Mikos receives top honor from Biomedical Engineering Society

Mikos receives top honor from Biomedical Engineering Society

Special to the Rice News

Antonios G. Mikos, the John W. Cox Professor in Bioengineering and professor in chemical and biomolecular engineering at Rice University, has received the prestigious Distinguished Scientist and Lecturer Award for 2007 from the Biomedical Engineering Society (BMES).


“This lectureship is awarded each year to recognize outstanding achievements and leadership in the science and practice of biomedical engineering,” said Barbara Dunlavey, executive director of the BMES. “This is one of the highest honors bestowed upon a BMES member.”

Mikos’ research interests include biomaterials, drug delivery, gene therapy and tissue engineering. Among other projects, Mikos and his colleagues are investigating bone regeneration and repair using a biodegradable polymer scaffold and are synthesizing new materials that simulate the mechanical responsiveness and biochemical processing abilities of living cells and tissues.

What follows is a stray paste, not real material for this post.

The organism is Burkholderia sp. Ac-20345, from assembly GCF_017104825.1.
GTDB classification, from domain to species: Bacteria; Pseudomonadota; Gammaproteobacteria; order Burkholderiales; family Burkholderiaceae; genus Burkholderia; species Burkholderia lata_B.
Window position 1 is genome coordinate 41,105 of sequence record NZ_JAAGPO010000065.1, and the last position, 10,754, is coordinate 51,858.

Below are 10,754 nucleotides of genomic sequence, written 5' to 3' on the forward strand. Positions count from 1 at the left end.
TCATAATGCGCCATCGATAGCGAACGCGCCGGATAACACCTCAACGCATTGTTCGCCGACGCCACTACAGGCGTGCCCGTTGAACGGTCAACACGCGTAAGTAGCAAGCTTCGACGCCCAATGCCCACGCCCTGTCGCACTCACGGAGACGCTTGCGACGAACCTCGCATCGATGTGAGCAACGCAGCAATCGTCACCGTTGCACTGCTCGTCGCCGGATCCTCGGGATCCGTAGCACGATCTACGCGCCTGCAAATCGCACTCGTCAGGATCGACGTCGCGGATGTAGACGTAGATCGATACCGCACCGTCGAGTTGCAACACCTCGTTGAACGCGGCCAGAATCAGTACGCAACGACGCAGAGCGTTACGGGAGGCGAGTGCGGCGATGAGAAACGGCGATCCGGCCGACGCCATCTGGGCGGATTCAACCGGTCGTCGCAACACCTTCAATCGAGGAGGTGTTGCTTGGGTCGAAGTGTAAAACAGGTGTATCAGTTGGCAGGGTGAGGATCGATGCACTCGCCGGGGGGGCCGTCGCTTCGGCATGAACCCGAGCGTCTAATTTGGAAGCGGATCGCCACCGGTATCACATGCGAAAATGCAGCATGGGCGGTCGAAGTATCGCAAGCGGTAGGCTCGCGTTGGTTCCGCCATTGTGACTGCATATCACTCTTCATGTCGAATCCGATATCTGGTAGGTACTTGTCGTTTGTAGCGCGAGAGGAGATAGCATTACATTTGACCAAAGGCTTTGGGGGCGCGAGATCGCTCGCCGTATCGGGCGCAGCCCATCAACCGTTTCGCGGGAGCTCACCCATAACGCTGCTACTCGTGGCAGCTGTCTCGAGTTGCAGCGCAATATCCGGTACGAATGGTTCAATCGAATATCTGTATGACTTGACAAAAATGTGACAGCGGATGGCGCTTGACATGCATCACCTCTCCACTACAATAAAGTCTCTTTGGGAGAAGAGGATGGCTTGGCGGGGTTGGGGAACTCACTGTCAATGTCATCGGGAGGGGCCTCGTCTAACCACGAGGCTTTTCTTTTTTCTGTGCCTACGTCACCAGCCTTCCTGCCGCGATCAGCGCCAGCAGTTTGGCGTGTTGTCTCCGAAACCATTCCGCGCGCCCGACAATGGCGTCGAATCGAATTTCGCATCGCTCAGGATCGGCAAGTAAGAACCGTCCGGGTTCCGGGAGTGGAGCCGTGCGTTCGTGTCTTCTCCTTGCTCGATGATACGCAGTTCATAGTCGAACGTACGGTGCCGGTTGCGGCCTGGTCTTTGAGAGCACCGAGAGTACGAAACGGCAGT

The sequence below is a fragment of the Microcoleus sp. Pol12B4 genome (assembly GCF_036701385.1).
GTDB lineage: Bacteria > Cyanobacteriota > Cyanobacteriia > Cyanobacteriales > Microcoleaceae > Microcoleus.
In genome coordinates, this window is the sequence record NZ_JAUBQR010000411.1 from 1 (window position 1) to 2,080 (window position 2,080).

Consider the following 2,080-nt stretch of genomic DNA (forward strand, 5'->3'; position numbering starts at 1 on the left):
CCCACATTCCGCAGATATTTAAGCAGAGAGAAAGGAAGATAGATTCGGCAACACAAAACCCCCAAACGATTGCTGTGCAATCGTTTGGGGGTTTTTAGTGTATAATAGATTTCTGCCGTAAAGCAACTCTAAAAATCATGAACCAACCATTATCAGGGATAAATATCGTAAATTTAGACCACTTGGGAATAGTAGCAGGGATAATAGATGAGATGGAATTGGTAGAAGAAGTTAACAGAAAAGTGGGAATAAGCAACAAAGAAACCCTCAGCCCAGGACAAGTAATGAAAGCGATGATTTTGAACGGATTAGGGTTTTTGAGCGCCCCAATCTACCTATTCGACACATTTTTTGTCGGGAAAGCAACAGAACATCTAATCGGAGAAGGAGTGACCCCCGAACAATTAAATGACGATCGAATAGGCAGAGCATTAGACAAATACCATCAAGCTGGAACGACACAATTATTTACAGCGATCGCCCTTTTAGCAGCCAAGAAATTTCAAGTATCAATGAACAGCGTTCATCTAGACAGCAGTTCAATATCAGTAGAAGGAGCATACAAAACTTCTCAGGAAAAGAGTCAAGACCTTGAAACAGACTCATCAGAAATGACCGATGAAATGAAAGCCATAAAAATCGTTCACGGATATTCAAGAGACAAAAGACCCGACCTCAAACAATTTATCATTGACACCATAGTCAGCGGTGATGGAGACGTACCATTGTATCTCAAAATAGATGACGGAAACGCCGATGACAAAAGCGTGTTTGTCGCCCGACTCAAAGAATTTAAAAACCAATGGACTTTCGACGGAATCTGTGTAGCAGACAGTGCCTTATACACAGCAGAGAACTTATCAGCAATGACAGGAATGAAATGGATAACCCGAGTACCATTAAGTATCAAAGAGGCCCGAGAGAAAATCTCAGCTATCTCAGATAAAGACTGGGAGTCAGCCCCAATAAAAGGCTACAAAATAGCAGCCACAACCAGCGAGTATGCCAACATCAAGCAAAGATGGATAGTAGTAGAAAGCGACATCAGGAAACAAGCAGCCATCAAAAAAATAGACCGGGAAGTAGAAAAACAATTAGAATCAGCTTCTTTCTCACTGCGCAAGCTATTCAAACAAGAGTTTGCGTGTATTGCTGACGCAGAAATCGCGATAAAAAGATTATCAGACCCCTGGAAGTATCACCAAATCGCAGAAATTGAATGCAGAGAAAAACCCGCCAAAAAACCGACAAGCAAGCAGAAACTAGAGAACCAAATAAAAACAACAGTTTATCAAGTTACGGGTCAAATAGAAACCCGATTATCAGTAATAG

Mikos is director of the Center for Excellence in Tissue Engineering at Rice. He joined the Rice faculty as the
T.N. Law Assistant Professor of Bioengineering and Chemical Engineering in 1992. He was promoted to associate professor in 1996 and to professor in 1999.

Mikos graduated in chemical engineering from the Aristotle University of Thessaloniki, Greece, in 1983, and in 1988 received his Ph.D. in chemical engineering from Purdue University. In 1990-91, he was a postdoctoral fellow at the Massachusetts Institute of Technology and Harvard Medical School. He holds 16 patents, has authored more than 300 articles and is a founding editor of the journal Tissue Engineering.

Mikos will formally receive the award at the annual BMES meeting in October 2007. At that time, he will deliver a plenary lecture, the text of which will be published in the Annals of Biomedical Engineering.

The BMES was formed in 1968 to give “equal status to representatives of both biomedical and engineering interests and promote the increase of biomedical engineering knowledge and its utilization.” Current membership includes 1,200 professional biomedical engineers and 1,600 student members.

—Patrick Kurp is a science writer in the George R. Brown School of Engineering.

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